‘Our time to shine’: Saudi piano prodigy plays a song of her own

Eman Gusti: The young Saudi pianist, who captivated the audience alongside 11-year-old violinist, Chloe Chua. (Courtesy: Saudi General Cultural Authority)
Updated 26 July 2018
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‘Our time to shine’: Saudi piano prodigy plays a song of her own

  • The Kingdom is brimming with musical talents waiting for their moment to shine
  • For Eman Gusti, performing for the sell-out Saudi audiences was unlike anything she had experienced

JEDDAH: Chloe Chua, the 11-year-old Singaporean violinist and winner of the international Menuhin competition, is certainly an impressive performer, as her concerts in Riyadh and Jeddah show. But the Kingdom, too, is brimming with musical talents waiting for their moment to shine.

Among them is 21-year-old pianist Eman Gusti, who opened for Chua with songs of her own after the General Culture Authority offered her the chance to widen her audience and make a name for herself in the music industry.

Gusti developed her passion for music watching her mother play the keyboard when she was a child. Her earliest memories were of lazy afternoons spent listening to her mother playing, and late nights watching performances of classical music.

“My mother bought me my first keyboard when I was 5,” Gusti told Arab News. “She instilled a love of music in me. I was inspired by her. I started practicing on my own, but found myself more into the piano than the keyboard.”

Seeing her growing interest in music, Gusti’s father presented her with her first piano when she was almost 15, just before she began high school.

The young pianist continued to refine her skills and grow as a musical talent, performing at 32 events before her debut alongside Chua.

For Gusti, performing for the sell-out Saudi audiences was unlike anything she had experienced. 

“It was such a wonderful feeling to see people interact with my music and to watch them enjoy it. I was nervous at the beginning, but once the music seeped into my veins, it was strange and beautiful.”

Gusti said that she was left speechless when she saw how enthralled the audience was with the music, especially since she was playing original pieces.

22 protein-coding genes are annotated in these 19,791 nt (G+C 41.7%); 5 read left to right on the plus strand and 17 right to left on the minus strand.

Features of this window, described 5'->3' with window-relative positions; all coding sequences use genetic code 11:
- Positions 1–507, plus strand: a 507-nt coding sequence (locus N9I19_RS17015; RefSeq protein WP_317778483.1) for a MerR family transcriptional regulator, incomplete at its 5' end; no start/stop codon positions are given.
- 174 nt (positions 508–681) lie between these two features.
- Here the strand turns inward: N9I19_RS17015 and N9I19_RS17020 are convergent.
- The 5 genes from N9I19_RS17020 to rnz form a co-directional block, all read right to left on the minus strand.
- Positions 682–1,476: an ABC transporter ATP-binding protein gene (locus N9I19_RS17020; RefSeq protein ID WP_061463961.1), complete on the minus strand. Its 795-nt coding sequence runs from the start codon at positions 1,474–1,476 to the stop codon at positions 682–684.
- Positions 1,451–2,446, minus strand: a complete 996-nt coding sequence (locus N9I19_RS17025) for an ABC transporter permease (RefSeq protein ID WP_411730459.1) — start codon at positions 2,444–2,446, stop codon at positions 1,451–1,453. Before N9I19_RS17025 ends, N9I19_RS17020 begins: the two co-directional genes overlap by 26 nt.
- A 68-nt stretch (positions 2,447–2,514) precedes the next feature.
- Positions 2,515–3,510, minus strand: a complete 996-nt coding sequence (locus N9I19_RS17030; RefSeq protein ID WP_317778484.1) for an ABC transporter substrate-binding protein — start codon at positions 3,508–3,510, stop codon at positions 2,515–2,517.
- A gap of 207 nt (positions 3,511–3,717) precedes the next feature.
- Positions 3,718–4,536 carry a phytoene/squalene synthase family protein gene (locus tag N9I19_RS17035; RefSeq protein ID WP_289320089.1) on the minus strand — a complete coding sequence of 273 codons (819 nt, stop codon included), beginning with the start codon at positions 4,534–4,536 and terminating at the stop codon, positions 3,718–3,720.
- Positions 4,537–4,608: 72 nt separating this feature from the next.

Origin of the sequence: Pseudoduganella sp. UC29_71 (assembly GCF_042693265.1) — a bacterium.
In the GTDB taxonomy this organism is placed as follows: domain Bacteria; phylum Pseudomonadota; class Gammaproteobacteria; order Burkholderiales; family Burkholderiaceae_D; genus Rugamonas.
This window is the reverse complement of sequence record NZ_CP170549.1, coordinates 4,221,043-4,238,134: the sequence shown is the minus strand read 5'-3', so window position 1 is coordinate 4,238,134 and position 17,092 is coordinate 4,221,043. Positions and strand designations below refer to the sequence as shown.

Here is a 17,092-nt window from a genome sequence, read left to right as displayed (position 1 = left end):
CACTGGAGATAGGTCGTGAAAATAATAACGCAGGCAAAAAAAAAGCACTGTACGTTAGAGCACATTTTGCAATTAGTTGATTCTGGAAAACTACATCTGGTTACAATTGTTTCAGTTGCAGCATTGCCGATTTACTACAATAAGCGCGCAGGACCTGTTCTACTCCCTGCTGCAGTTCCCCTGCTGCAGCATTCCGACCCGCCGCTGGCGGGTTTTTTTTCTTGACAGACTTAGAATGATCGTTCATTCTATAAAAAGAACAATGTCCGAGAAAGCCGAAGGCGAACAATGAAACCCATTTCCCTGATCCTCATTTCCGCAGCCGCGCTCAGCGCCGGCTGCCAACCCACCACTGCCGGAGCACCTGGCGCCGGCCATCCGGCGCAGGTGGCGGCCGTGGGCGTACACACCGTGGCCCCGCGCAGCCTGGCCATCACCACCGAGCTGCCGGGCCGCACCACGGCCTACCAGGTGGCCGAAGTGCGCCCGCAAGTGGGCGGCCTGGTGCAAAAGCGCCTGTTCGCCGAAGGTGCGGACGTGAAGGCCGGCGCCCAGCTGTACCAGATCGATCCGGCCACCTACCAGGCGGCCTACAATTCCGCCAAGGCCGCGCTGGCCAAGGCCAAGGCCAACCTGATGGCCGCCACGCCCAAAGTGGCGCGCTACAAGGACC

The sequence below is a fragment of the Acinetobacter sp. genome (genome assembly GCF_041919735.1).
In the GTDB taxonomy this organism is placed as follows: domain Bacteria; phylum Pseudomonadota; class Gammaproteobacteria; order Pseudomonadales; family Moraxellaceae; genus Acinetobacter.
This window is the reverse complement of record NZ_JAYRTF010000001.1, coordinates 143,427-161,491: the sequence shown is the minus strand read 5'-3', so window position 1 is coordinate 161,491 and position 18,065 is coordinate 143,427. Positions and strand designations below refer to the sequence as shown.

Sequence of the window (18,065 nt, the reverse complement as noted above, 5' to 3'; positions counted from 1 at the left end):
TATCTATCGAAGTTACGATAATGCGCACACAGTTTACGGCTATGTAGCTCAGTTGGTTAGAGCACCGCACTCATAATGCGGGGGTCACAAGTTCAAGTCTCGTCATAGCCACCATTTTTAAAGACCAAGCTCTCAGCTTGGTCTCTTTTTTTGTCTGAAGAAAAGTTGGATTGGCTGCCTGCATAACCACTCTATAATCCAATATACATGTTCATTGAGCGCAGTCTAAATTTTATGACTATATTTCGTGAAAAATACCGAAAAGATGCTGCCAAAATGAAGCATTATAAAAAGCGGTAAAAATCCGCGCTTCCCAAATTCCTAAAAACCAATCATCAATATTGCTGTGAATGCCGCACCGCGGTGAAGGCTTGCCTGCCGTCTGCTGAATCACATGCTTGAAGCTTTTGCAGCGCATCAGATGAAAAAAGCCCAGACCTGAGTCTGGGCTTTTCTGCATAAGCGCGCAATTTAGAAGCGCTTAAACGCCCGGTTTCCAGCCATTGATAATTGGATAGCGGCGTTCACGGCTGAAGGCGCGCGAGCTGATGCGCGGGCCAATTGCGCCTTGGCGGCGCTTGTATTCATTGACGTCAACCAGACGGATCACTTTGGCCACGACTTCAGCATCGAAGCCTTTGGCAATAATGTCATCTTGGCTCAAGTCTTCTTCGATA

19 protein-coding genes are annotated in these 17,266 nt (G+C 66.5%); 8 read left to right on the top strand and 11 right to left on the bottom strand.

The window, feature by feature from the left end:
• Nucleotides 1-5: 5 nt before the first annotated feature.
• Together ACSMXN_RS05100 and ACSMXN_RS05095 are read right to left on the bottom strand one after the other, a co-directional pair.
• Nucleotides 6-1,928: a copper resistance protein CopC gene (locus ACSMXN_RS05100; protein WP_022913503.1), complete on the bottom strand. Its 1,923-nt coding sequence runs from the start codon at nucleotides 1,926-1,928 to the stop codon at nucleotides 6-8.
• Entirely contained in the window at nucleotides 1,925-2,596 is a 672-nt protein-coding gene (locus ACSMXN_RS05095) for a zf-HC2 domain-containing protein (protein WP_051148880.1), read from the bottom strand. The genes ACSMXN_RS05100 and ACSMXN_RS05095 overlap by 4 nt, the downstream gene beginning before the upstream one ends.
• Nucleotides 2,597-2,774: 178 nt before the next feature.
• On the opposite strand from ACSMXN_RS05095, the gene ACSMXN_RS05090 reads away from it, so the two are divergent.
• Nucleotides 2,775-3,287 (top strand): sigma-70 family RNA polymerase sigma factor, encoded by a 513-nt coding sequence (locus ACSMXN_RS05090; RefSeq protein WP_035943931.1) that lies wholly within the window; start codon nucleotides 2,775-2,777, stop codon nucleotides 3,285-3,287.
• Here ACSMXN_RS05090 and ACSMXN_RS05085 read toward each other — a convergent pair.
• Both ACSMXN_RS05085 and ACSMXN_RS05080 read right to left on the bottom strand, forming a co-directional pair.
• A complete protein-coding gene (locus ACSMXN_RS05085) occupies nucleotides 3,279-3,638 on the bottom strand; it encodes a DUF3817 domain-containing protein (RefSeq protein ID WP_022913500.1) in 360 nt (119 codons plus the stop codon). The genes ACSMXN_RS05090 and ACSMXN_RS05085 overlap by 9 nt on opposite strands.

In the future, she hopes to “continue growing as an artist professionally and internationally.” She also wants to learn the harp.

“My belief is that everyone should follow their dreams and work hard to make them a reality. I wish to set an example for girls in my country and show them that this is their time, and that now everything is possible.”


New technologies help increase number of flights, passengers in Saudi Arabia’s airports — GACA

Updated 24 March 2019
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New technologies help increase number of flights, passengers in Saudi Arabia’s airports — GACA

  • More than 99.86 million passengers departed or arrived through 771,828 flights in the Kingdom's international and domestic airports in 2018
  • GACA is due to host Global Aviation Summit 2019 on April 1 and 2 in Riyadh

JEDDAH: New technologies applied in Saudi Arabia's airports has contributed to aviation growth in the Kingdom and has provided solutions for passenger’s trips, air cargo and investments, the General Authority of Civil Aviation (GACA) has said.

GACA earlier reported an 8 percent increase in passenger numbers and 4 percent in flight rates in 2018.

It said more than 99.86 million passengers departed or arrived through 771,828 flights in the Kingdom's international and domestic airports in 2018, compared to 92.42 million passengers on board 741,293 flights in 2017.

"The GACA is keen to adopt plans to develop the Kingdom's airports network in order to keep pace with the steady increase in air traffic, increase the reliability of services, maximize geographic coverage and enhance the contribution of the airports to the overall economic growth of the country," it said.

For example, it said, GACA provides information through technology to reduce paperwork, operating costs and streamline business processes while reducing time to address them.

Most prominent among these e-services is the “Self-Services at the Kingdom's airports” that include check-in kiosks that provide boarding passes and luggage identification cards and self-service baggage drops that allows passengers to self-check their luggage.

It also provides self-scanning devices for bags in the arrival halls, ensuring that all baggage and other cargo arrive at the airport through the installation of electronic gates for the passage of freight vehicles before being emptied into the luggage compartment. 

Electronic gates and document scanning machines ensure that a traveler's information is correct and that boarding passes, passports, national identity and residency are valid.

Other services include airport operations systems and flight information display for some domestic airports.

To ensure accuracy in the flight schedules, GACA said it is working on a project to link the Saudi Arabian Airlines traffic management system to the Airport Management System, of which 50 percent has been completed.

GACA is due to host Global Aviation Summit 2019 on April 1 and 2 in Riyadh to review the infrastructure projects for airports and smart airports, the available opportunities to operate the airports and provide advanced services and consultations in civil aviation, among others.